Review: Timbuktu

Ibrahim Ahmed, Abel Jafri, and Toulou Kiki star in a film written by Abderrahmane Sissako and Kessen Tall and directed by Sissako.

Things move slowly in Timbuktu. There is a deliberation made apparent in the daily lives centered on sand and heat in this film and exacerbated by an oppressive ISIL-like regime that forbids the Mali townspeople anything bordering on pleasure: music, cigarettes, alcohol (in an almost comic scene, an official declares adultery off-limits during the holy month). These castigations seem trivial in the sensuous sunbaked town. Then we witness exactly how couples are punished for illicit love. Everything swirls in the desert until it crashes.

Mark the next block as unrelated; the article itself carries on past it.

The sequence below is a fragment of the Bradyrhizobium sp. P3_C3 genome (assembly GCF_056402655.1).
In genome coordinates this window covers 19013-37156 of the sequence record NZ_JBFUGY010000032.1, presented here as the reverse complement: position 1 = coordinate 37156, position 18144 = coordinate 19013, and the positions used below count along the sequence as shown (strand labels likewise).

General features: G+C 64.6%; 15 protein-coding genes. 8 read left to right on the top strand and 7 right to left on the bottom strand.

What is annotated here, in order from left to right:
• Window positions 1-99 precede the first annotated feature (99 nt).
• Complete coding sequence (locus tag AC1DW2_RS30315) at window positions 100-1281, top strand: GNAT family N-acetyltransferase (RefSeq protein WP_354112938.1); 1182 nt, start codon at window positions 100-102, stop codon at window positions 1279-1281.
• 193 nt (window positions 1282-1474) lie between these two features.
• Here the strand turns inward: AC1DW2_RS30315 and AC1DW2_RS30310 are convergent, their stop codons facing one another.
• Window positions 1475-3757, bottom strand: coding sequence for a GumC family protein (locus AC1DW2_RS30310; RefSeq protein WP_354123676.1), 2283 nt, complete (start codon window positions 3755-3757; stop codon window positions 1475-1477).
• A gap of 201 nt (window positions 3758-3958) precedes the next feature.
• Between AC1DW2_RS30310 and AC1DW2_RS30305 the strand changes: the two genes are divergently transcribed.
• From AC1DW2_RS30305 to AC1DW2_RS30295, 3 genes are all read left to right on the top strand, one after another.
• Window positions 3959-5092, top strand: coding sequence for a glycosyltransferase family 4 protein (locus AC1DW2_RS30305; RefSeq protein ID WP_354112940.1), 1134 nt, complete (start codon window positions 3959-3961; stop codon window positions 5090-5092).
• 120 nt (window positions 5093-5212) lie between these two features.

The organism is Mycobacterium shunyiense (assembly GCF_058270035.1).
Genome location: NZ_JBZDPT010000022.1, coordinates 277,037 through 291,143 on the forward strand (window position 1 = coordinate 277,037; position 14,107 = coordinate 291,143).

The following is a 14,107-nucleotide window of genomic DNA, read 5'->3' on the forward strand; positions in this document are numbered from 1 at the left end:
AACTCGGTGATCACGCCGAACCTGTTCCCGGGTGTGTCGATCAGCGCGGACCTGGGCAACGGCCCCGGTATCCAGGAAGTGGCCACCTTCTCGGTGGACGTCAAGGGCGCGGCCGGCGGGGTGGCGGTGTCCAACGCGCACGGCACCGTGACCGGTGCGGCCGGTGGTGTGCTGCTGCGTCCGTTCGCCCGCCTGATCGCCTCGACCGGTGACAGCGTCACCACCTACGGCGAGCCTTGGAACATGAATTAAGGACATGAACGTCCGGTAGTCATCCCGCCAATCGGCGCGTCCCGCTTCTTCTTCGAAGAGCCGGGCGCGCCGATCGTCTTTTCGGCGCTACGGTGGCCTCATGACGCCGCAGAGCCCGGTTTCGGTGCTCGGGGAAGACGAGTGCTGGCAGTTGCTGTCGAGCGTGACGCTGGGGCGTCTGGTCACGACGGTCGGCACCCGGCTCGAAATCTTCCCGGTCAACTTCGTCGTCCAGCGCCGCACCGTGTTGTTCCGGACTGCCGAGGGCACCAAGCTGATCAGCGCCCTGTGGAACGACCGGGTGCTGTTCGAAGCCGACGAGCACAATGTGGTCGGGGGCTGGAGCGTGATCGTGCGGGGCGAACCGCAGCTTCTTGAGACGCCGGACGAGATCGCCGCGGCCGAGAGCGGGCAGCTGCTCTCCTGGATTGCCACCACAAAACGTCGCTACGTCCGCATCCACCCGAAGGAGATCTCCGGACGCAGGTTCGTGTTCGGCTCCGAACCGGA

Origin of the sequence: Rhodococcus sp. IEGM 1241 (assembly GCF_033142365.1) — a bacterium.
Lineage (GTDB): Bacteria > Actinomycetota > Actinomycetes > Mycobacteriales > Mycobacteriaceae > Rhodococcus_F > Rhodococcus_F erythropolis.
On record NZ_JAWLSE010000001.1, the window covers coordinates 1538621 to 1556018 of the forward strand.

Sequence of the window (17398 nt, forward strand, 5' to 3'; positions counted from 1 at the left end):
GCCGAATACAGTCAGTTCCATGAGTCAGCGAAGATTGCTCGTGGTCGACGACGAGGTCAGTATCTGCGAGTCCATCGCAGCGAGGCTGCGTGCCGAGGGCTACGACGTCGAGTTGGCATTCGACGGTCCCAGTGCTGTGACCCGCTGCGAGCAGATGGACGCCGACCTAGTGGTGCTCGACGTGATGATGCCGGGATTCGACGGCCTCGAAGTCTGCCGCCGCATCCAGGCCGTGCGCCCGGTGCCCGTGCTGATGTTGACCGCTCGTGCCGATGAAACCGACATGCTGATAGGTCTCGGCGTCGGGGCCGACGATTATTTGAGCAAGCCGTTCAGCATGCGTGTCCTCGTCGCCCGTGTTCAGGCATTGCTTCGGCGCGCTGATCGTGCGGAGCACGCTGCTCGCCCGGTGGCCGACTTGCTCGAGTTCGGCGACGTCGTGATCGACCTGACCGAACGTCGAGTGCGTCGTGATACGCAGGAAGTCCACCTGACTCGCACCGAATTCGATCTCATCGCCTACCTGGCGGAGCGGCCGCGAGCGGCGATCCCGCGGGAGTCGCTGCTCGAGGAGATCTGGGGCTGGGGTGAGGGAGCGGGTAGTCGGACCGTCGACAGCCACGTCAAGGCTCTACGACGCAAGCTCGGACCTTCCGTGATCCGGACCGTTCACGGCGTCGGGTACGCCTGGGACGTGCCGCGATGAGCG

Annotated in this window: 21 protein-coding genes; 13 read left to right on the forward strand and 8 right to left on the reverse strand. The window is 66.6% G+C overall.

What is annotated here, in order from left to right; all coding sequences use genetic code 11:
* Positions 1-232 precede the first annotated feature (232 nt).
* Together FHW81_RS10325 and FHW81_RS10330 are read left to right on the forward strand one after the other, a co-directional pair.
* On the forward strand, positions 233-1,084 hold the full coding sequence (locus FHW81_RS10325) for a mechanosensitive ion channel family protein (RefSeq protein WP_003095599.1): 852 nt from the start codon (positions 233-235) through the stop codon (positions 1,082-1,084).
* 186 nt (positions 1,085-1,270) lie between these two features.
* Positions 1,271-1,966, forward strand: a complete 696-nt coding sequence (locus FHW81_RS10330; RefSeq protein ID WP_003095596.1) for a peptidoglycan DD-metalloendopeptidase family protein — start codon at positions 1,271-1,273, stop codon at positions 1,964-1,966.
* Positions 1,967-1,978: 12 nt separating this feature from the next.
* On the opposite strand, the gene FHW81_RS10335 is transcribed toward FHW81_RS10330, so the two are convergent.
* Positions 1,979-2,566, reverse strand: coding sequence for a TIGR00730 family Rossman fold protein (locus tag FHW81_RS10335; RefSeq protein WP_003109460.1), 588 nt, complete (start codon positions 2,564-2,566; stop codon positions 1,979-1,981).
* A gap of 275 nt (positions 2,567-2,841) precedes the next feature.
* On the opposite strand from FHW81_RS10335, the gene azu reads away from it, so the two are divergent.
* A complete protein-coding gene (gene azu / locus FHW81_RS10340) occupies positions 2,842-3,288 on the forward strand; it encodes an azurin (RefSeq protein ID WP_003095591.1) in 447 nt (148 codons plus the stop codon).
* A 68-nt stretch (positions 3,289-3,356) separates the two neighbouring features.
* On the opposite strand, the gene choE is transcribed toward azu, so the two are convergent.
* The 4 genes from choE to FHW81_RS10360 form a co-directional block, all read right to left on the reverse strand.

Most of Abderrahmane Sissako’s fever-dream film focuses on a family—Abdelkerim (Abel Jafri) and Satima (Toulou Kiki), who herd cows and live in a tent, whiling away long hours of heat lost in deep philosophical appreciation of each other and their precious daughter. They are aware, though, that fate can close on them. Many of their neighbors have left. Other people’s stories crosscut, and the raw nerve of humanity keeps meeting the edge of sharia. A sense of dread builds like daylight heat.

This is a new voice in world cinema, but it’s not profound so much as it is suggestive. Sissako almost humanizes the regime, but he also stands far back from an important murder scene as if some indifferent God were watching. It’s dazzling but ultimately too close to timidity for a theme that has set the world on fire in recent months. It makes us feel, but under the blazing sun, we feel a little too burnt away to think.

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